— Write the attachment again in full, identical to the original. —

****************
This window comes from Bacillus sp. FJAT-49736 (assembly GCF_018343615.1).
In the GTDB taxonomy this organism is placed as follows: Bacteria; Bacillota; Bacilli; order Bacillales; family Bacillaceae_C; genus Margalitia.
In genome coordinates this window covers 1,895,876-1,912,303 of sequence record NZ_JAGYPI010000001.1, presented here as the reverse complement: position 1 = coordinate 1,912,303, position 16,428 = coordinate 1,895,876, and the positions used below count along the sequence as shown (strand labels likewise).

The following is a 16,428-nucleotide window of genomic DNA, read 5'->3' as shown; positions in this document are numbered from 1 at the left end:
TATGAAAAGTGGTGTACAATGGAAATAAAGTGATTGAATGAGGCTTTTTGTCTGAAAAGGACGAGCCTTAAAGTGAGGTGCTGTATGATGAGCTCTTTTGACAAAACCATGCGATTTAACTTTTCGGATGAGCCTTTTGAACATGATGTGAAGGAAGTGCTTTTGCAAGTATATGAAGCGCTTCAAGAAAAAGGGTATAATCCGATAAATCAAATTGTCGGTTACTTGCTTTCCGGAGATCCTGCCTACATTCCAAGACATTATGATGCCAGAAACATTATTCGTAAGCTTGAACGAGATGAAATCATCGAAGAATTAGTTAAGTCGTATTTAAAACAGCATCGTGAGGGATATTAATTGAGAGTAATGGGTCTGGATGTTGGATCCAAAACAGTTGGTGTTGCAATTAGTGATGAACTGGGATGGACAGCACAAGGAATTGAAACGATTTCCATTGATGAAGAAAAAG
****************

This window comes from Bacillus sp. FJAT-49736 (assembly GCF_018343615.1).
In the GTDB taxonomy this organism is placed as follows: Bacteria; Bacillota; Bacilli; order Bacillales; family Bacillaceae_C; genus Margalitia.
In genome coordinates this window covers 1,895,876-1,912,303 of sequence record NZ_JAGYPI010000001.1, presented here as the reverse complement: position 1 = coordinate 1,912,303, position 16,428 = coordinate 1,895,876, and the positions used below count along the sequence as shown (strand labels likewise).

The following is a 16,428-nucleotide window of genomic DNA, read 5'->3' as shown; positions in this document are numbered from 1 at the left end:
TATGAAAAGTGGTGTACAATGGAAATAAAGTGATTGAATGAGGCTTTTTGTCTGAAAAGGACGAGCCTTAAAGTGAGGTGCTGTATGATGAGCTCTTTTGACAAAACCATGCGATTTAACTTTTCGGATGAGCCTTTTGAACATGATGTGAAGGAAGTGCTTTTGCAAGTATATGAAGCGCTTCAAGAAAAAGGGTATAATCCGATAAATCAAATTGTCGGTTACTTGCTTTCCGGAGATCCTGCCTACATTCCAAGACATTATGATGCCAGAAACATTATTCGTAAGCTTGAACGAGATGAAATCATCGAAGAATTAGTTAAGTCGTATTTAAAACAGCATCGTGAGGGATATTAATTGAGAGTAATGGGTCTGGATGTTGGATCCAAAACAGTTGGTGTTGCAATTAGTGATGAACTGGGATGGACAGCACAAGGAATTGAAACGATTTCCATTGATGAAGAAAAAG